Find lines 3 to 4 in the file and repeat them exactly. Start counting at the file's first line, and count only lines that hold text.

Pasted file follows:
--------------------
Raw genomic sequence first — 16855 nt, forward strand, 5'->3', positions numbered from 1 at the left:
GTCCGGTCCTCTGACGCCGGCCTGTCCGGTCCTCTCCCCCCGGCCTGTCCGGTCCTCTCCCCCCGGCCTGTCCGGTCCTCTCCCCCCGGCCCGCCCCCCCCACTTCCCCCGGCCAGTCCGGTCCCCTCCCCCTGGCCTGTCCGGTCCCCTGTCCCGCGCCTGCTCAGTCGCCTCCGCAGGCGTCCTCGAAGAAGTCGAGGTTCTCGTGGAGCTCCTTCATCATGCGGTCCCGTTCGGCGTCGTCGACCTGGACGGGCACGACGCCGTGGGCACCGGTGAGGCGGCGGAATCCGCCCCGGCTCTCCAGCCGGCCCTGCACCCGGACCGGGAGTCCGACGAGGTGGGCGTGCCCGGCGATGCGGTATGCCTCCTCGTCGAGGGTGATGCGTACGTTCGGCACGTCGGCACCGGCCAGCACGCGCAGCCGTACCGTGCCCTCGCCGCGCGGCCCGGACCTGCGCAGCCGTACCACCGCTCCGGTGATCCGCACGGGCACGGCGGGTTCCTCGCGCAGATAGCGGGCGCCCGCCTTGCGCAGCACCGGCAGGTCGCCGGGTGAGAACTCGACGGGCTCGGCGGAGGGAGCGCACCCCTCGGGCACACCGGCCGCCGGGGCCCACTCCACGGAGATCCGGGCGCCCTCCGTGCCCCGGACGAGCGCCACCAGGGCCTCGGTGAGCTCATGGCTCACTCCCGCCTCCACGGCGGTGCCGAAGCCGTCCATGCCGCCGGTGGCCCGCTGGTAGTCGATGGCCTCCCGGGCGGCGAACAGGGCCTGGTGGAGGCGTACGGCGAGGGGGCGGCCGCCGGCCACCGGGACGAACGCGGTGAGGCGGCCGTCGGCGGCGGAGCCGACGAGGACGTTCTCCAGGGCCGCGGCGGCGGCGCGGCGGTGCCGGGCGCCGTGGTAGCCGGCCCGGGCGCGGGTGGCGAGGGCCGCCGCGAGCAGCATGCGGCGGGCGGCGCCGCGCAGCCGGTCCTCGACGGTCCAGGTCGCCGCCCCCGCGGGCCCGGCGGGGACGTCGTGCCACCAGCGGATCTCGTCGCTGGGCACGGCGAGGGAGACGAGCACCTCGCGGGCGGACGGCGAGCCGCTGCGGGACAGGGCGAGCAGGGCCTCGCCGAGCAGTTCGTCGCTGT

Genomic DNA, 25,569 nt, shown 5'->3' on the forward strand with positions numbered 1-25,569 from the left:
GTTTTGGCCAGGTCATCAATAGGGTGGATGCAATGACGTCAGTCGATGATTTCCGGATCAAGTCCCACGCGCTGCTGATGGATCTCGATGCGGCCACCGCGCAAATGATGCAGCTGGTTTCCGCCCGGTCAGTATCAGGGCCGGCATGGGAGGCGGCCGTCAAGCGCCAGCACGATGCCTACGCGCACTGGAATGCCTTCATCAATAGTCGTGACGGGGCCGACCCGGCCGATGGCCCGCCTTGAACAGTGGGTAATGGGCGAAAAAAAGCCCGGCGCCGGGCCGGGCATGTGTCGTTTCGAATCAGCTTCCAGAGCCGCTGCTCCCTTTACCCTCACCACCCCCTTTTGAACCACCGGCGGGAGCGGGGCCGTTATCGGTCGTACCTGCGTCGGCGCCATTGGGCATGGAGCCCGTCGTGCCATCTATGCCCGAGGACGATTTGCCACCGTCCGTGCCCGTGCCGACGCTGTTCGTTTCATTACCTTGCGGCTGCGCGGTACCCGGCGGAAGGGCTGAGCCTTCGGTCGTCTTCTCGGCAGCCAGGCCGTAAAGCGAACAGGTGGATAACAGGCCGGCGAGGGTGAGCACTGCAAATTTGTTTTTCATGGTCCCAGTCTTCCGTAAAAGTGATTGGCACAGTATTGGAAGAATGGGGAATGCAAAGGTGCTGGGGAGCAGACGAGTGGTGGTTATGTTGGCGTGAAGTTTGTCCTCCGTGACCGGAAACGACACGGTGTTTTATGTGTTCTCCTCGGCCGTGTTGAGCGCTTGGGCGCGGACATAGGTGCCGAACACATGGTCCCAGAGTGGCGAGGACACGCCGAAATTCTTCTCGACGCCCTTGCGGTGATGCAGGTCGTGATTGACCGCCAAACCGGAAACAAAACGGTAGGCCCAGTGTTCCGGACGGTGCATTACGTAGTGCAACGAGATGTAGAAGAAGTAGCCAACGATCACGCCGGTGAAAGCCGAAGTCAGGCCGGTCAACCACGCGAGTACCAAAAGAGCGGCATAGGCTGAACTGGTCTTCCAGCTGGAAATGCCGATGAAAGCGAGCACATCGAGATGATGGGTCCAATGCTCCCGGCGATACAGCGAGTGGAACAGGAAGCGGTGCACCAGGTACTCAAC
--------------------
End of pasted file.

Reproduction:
Genomic DNA, 25,569 nt, shown 5'->3' on the forward strand with positions numbered 1-25,569 from the left:
GTTTTGGCCAGGTCATCAATAGGGTGGATGCAATGACGTCAGTCGATGATTTCCGGATCAAGTCCCACGCGCTGCTGATGGATCTCGATGCGGCCACCGCGCAAATGATGCAGCTGGTTTCCGCCCGGTCAGTATCAGGGCCGGCATGGGAGGCGGCCGTCAAGCGCCAGCACGATGCCTACGCGCACTGGAATGCCTTCATCAATAGTCGTGACGGGGCCGACCCGGCCGATGGCCCGCCTTGAACAGTGGGTAATGGGCGAAAAAAAGCCCGGCGCCGGGCCGGGCATGTGTCGTTTCGAATCAGCTTCCAGAGCCGCTGCTCCCTTTACCCTCACCACCCCCTTTTGAACCACCGGCGGGAGCGGGGCCGTTATCGGTCGTACCTGCGTCGGCGCCATTGGGCATGGAGCCCGTCGTGCCATCTATGCCCGAGGACGATTTGCCACCGTCCGTGCCCGTGCCGACGCTGTTCGTTTCATTACCTTGCGGCTGCGCGGTACCCGGCGGAAGGGCTGAGCCTTCGGTCGTCTTCTCGGCAGCCAGGCCGTAAAGCGAACAGGTGGATAACAGGCCGGCGAGGGTGAGCACTGCAAATTTGTTTTTCATGGTCCCAGTCTTCCGTAAAAGTGATTGGCACAGTATTGGAAGAATGGGGAATGCAAAGGTGCTGGGGAGCAGACGAGTGGTGGTTATGTTGGCGTGAAGTTTGTCCTCCGTGACCGGAAACGACACGGTGTTTTATGTGTTCTCCTCGGCCGTGTTGAGCGCTTGGGCGCGGACATAGGTGCCGAACACATGGTCCCAGAGTGGCGAGGACACGCCGAAATTCTTCTCGACGCCCTTGCGGTGATGCAGGTCGTGATTGACCGCCAAACCGGAAACAAAACGGTAGGCCCAGTGTTCCGGACGGTGCATTACGTAGTGCAACGAGATGTAGAAGAAGTAGCCAACGATCACGCCGGTGAAAGCCGAAGTCAGGCCGGTCAACCACGCGAGTACCAAAAGAGCGGCATAGGCTGAACTGGTCTTCCAGCTGGAAATGCCGATGAAAGCGAGCACATCGAGATGATGGGTCCAATGCTCCCGGCGATACAGCGAGTGGAACAGGAAGCGGTGCACCAGGTACTCAAC